Because of the different qualities of the chance events shaping their narratives, Fogg's and Sachs's fates contrast fundamentally. The outcome of Fogg's nihilistic project depends on the combination of random factors intersecting around him at the critical moment – some of his making, some the making of others. Hamsun's model of the ‘hunger artist’ suggests that in the nineteenth-century metropolis the artist will ‘arrive at nothing’ because his fate is existentially fixed by his own actions (Auster, 1997: 20). However, in Fogg's contemporary New York, Auster proposes a more optimistic outcome. The artist's fate remains undetermined as a consequence of the complex interrelation of lives in the contemporary metropolis, and Fogg's openness to chance ‘through the minds of others’.

The contingent interconnection that emerges from Fogg's ‘form of readiness’ arrives in the person of Kitty Wu. In his unbalanced life, she represents a balance between control and chance. In contrast to Fogg, Kitty is able to hold herself in physical and mental readiness for the random events with which the metropolis confronts her. Fogg becomes aware of the influence that such a coincidence of powers in one person could hold over his perilous condition, and is immediately drawn to her combination of spirituality and physical grace. Dancing provides Kitty (p.81) with her physical ease but also, as a non-verbal spatial system of language, it offers an accomplished capacity of expression, which Fogg lacks. It is through his sympathetic relationship with Kitty that Fogg recovers some degree of language facility.

Kitty and Fogg's initial meeting occurs by chance. In a period of desolation just prior to eviction from his apartment, Fogg attempts to contact David Zimmer, his freshman roommate. However, Zimmer's apartment has been taken over by a group of students from Juilliard who are ‘musicians, dancers, singers’ and who have gathered for a communal breakfast. Kitty is amongst them (Auster, 1992a: 35). Fogg is attracted by the ease of her physical relationship with the space she occupies. She, in turn, is fascinated by the learning and intensity that he displays in an extended and rambling monologue on literature and space travel.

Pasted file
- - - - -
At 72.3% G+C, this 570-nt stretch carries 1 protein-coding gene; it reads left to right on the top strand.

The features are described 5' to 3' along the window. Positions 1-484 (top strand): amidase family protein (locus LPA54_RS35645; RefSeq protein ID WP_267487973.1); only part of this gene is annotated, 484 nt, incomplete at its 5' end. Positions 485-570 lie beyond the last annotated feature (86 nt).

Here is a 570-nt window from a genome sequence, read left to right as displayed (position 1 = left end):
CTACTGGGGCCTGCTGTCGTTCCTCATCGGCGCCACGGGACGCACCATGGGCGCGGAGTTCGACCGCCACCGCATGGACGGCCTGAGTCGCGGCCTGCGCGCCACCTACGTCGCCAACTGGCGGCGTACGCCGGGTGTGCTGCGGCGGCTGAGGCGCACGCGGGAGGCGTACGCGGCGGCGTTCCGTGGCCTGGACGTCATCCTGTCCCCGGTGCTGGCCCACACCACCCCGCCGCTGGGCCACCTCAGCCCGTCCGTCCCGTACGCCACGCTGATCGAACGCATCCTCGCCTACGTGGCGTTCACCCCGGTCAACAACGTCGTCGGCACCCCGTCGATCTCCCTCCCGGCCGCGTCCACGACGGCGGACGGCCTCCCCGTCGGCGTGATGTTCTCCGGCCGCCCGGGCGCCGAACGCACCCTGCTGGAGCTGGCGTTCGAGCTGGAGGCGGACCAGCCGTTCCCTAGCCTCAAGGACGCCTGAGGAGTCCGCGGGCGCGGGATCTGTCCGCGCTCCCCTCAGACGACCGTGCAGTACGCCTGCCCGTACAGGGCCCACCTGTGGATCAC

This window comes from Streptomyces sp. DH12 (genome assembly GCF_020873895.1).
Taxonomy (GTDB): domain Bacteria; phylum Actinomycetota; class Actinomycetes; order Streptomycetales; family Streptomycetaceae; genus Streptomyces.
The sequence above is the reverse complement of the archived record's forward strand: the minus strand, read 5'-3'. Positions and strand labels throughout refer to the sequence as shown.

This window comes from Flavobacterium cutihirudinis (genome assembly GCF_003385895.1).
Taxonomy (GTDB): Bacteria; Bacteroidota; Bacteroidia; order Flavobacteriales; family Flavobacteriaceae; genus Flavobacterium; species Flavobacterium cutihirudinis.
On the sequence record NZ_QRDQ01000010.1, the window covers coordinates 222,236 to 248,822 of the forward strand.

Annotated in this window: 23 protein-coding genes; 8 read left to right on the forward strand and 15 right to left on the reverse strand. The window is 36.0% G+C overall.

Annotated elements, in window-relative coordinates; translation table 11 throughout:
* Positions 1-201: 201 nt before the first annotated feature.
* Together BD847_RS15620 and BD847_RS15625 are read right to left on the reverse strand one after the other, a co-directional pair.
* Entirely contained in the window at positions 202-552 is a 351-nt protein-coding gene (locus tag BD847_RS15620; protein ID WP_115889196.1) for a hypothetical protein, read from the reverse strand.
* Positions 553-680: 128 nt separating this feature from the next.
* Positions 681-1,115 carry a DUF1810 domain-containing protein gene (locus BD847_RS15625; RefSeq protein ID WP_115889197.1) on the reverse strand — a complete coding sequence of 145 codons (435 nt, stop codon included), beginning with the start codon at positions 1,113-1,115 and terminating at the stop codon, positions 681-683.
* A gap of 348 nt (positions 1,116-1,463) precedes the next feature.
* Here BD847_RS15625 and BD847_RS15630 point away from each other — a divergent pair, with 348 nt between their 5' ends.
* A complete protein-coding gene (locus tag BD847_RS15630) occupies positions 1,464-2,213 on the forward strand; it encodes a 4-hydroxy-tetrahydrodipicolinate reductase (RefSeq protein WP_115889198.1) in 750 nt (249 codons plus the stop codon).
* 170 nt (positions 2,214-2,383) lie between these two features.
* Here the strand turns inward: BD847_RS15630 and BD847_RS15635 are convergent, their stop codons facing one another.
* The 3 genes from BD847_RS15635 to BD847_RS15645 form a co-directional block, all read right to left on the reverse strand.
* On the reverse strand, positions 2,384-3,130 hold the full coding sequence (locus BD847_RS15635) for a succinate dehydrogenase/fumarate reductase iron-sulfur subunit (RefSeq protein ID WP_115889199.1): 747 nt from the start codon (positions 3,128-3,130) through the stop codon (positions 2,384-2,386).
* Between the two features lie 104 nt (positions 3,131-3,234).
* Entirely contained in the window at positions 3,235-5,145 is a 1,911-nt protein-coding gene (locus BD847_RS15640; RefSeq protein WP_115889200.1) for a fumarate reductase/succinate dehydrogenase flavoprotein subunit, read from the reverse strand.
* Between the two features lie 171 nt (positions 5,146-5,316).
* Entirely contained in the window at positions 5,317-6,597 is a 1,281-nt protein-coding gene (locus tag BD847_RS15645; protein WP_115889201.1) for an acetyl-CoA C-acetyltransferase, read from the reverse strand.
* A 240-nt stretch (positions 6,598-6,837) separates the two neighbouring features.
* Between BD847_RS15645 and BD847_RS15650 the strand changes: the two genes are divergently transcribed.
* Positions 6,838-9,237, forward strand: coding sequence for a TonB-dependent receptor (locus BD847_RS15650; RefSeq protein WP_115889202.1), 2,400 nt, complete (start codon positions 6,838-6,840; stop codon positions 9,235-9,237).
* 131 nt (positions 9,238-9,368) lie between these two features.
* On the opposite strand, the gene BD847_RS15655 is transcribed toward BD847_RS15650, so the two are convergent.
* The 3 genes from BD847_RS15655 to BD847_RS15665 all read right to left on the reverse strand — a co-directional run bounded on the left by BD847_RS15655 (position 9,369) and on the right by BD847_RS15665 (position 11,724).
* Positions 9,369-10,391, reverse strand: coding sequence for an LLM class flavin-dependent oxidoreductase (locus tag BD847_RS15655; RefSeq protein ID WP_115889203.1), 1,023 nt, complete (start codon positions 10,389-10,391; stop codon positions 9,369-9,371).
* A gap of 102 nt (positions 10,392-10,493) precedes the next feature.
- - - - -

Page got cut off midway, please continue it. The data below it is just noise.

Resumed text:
Contingency haunts Fogg and Kitty's early encounters. Their initial meeting and their reunion in the park are the consequence of the intersection of countless possibilities. Michel de Certeau has described how the life of the unsuspecting individual is influenced by the intersection of myriad powers circulating around them, such that ‘each individual is a locus in which an incoherent (and often contradictory) plurality of … relational determinations interact’ (de Certeau, 1984: xi). In Moon Palace, Uncle Victor describes the same process in a more lyrical way. ‘Everything works out in the end, … everything connects’, he tells Fogg. ‘The nine circles. The nine planets. The nine innings. Our nine lives… . The correspondences are infinite’ (Auster, 1992a: 14).After his rescue from the park, Fogg attends an army medical to assess his suitability for service in Vietnam. He explains the causal motivations for his current condition in terms that echo his uncle's. ‘Our lives are determined by manifold contingencies’, he tells the military doctor, ‘and every day we struggle against these shocks and accidents in order to keep our balance’. By abandoning himself to the forces of contingency Fogg hopes to ‘reveal some secret harmony’, a pattern that would give meaning to the world (Auster, 1992a: 80). That he fails to find a coherent pattern confirms Fogg's belief that the world has become entirely random, and that he must seek an ordering principle elsewhere.

One such contingent event, and interaction of incoherent determinants, is the pivotal moment when Kitty and Zimmer discover the delirious Fogg in Central Park. Given the multitudes who inhabit New York, the chances of finding a lost individual are slight. That, against (p.82) all the probabilities, Kitty and Fogg are reunited, both exemplifies Auster's philosophy of the contingent and prefigures the bizarre coincidences which go on unfolding throughout the novel. The emotional dimension of Fogg's rescue echoes the experiences of the Narrator in the Trilogy. Both of these characters suddenly discover that the love of another has redemptive powers. Discovering what his friends did for him prompts Fogg to reassess the reality of his experiences. In a striking passage, Fogg describes how Kitty and Zimmer drop everything to search for him. ‘That was how I finally came to be rescued: because the two of them went out and looked for me’, he writes: